Following an incident in which a paraplegic passenger was forced to crawl up a boarding ramp, airlines from October must provide boarding equipment at local airports that do not have a boarding bridge.

Sources at the transport ministry said the decision will accelerate efforts to remove barriers for the disabled, especially with the Tokyo Olympics and Paralympics looming in 2020.

Attention to the problems faced by the disabled was raised in June 2017 when Hideto Kijima, 45, of Osaka Prefecture, tried to board a Vanilla Air flight from Kansai International Airport to Amami Airport in southern Kagoshima Prefecture.

Kijima was initially told by staff at the boarding counter that he could not take the flight because Amami Airport only had a boarding ramp and regulations forbid those unable to walk under their own power from boarding flights for Amami.

But Kijima told the staff that his travel companions would assist him down the boarding ramp, and he was allowed to take the flight. His companions did, in fact, carry Kijima in his wheelchair down the ramp.

However, when it came time for the return flight, staff at Amami Airport said it was prohibited to have the wheelchair carried up the ramp so Kijima had to use his arms to crawl up the 17-step ramp, taking about three to four minutes.

The resulting public uproar and questions raised about how airport staff dealt with the matter led transport ministry officials to consider what changes were needed. The decision was made to revise provisions in the laws covering removal of barriers for the disabled as well as the Civil Aeronautics Law to obligate airline companies to provide the necessary equipment so the disabled can board planes anywhere in Japan.

There are various options available to airlines, such as using a portable slope to help a wheelchair passenger board the plane or various lifting equipment attached to a vehicle that can be parked next to the aircraft.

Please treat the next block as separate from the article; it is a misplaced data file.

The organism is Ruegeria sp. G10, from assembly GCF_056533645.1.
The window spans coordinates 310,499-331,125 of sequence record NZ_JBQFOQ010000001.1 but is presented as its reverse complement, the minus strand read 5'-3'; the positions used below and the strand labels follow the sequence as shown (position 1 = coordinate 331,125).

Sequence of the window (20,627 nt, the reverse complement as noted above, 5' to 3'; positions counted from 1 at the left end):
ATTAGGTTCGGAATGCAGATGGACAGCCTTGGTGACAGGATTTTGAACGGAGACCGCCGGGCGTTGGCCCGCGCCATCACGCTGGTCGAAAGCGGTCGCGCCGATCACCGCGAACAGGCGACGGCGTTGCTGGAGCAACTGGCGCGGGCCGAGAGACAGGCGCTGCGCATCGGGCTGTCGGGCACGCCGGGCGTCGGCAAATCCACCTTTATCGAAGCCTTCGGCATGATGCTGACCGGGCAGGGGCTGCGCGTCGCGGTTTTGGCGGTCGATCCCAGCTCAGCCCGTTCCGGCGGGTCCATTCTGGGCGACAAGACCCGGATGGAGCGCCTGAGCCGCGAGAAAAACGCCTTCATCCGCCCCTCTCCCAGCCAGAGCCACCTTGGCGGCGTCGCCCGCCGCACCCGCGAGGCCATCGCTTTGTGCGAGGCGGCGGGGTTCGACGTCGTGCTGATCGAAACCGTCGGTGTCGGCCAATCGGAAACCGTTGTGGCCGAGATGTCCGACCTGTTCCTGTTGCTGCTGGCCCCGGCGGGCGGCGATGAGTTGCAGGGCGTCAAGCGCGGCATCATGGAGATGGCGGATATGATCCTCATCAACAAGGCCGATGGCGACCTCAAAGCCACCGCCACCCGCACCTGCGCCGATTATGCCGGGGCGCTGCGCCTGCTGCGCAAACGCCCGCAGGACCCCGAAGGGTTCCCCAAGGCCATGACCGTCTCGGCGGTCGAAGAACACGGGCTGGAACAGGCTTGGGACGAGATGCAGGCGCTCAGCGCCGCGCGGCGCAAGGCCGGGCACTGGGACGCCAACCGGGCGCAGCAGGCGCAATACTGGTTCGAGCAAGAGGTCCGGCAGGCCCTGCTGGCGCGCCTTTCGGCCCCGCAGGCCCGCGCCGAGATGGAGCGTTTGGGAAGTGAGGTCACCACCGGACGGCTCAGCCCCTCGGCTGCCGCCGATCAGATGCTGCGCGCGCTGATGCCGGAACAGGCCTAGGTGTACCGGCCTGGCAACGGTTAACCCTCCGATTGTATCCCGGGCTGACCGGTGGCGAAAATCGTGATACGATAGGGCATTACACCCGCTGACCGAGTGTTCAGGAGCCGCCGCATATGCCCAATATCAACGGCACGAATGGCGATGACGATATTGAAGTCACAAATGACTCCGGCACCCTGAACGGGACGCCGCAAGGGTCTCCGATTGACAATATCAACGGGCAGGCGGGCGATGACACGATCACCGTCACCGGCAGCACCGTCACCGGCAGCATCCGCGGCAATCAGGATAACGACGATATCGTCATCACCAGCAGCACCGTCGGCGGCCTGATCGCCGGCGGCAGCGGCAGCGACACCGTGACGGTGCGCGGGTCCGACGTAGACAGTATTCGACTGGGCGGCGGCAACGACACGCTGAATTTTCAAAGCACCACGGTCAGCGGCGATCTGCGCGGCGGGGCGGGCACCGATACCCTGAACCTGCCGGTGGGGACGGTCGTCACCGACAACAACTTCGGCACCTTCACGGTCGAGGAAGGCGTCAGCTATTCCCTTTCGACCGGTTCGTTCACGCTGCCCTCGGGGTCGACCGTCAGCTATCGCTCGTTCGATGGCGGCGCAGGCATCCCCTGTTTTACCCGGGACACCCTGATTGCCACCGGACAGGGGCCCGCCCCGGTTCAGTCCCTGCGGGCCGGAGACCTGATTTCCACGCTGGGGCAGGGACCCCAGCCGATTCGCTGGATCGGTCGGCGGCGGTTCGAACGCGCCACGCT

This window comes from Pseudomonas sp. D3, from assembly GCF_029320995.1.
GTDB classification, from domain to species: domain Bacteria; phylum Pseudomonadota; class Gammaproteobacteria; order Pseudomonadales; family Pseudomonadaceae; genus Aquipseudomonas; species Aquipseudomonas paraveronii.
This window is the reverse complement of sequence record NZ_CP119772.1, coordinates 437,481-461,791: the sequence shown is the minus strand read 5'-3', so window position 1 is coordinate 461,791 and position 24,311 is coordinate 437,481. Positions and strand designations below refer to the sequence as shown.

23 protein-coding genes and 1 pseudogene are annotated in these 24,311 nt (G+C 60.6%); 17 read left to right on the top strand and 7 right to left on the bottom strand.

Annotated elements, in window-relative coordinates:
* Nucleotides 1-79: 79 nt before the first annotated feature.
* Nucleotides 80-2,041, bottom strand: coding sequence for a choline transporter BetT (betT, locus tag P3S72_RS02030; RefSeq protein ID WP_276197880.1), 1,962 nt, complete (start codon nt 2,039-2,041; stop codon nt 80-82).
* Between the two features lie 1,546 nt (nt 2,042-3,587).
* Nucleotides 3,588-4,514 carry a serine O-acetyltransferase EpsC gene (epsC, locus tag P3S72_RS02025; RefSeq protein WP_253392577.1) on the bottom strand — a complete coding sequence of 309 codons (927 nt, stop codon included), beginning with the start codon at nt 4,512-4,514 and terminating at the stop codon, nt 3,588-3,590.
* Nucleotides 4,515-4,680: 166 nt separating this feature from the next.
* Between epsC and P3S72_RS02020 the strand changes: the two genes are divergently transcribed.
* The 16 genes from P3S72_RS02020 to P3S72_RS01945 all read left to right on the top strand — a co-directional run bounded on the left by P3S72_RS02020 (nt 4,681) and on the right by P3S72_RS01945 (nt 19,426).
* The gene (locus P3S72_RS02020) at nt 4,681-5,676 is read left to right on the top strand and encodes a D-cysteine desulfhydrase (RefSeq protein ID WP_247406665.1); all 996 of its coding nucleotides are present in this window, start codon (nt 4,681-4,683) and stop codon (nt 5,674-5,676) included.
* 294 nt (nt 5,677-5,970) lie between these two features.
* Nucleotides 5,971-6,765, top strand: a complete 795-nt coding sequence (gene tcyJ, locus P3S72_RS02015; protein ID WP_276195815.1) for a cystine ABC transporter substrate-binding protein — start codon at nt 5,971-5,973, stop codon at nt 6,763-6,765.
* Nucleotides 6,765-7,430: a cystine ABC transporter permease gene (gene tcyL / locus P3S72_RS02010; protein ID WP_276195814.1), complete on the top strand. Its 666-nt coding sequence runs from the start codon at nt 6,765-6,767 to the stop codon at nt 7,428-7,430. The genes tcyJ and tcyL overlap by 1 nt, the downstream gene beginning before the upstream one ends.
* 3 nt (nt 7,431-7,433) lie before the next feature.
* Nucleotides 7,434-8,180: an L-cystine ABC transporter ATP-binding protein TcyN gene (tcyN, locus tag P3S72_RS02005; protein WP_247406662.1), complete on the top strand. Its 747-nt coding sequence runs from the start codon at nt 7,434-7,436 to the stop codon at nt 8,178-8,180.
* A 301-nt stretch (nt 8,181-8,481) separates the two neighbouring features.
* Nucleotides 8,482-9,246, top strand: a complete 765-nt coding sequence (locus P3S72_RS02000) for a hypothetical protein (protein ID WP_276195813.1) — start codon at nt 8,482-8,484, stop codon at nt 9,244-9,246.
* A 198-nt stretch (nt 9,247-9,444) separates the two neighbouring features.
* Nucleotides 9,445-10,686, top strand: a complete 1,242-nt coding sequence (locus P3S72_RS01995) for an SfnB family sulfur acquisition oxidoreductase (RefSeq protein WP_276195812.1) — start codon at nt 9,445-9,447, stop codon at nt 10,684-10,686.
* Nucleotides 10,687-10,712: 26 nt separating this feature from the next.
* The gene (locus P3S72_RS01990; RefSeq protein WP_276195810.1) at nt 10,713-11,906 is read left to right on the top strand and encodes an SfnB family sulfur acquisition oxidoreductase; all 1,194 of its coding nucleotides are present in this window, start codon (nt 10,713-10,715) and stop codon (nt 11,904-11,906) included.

Until now, there have been no legal regulations about providing assistance to the disabled who want to board at airports without a boarding bridge.

Airlines will have to add the measures they plan to provide to assist the disabled in their operating plans and obtain approval from the transport ministry.

Kijima, who heads Barrier-Free Consulting in Toyonaka, Osaka Prefecture, has used a wheelchair since he lost the use of his legs in an injury he suffered at rugby practice in high school.

He said while he was grateful for the efforts being made to provide better equipment, he added that not only hardware, but proper training of airport staff was also needed to remove barriers for the disabled at airports.

Akihiro Mihoshi, a professor emeritus at Kindai University who has specialized in barrier-free designs, said obligating airlines to provide equipment was a huge first step because many wheelchair users had resigned themselves to not taking smaller planes that could only be boarded using a ramp.

"There will also be a need to develop an environment so that staff working at various airports will be able to provide assistance in a flexible manner when they see a need for such support," he said.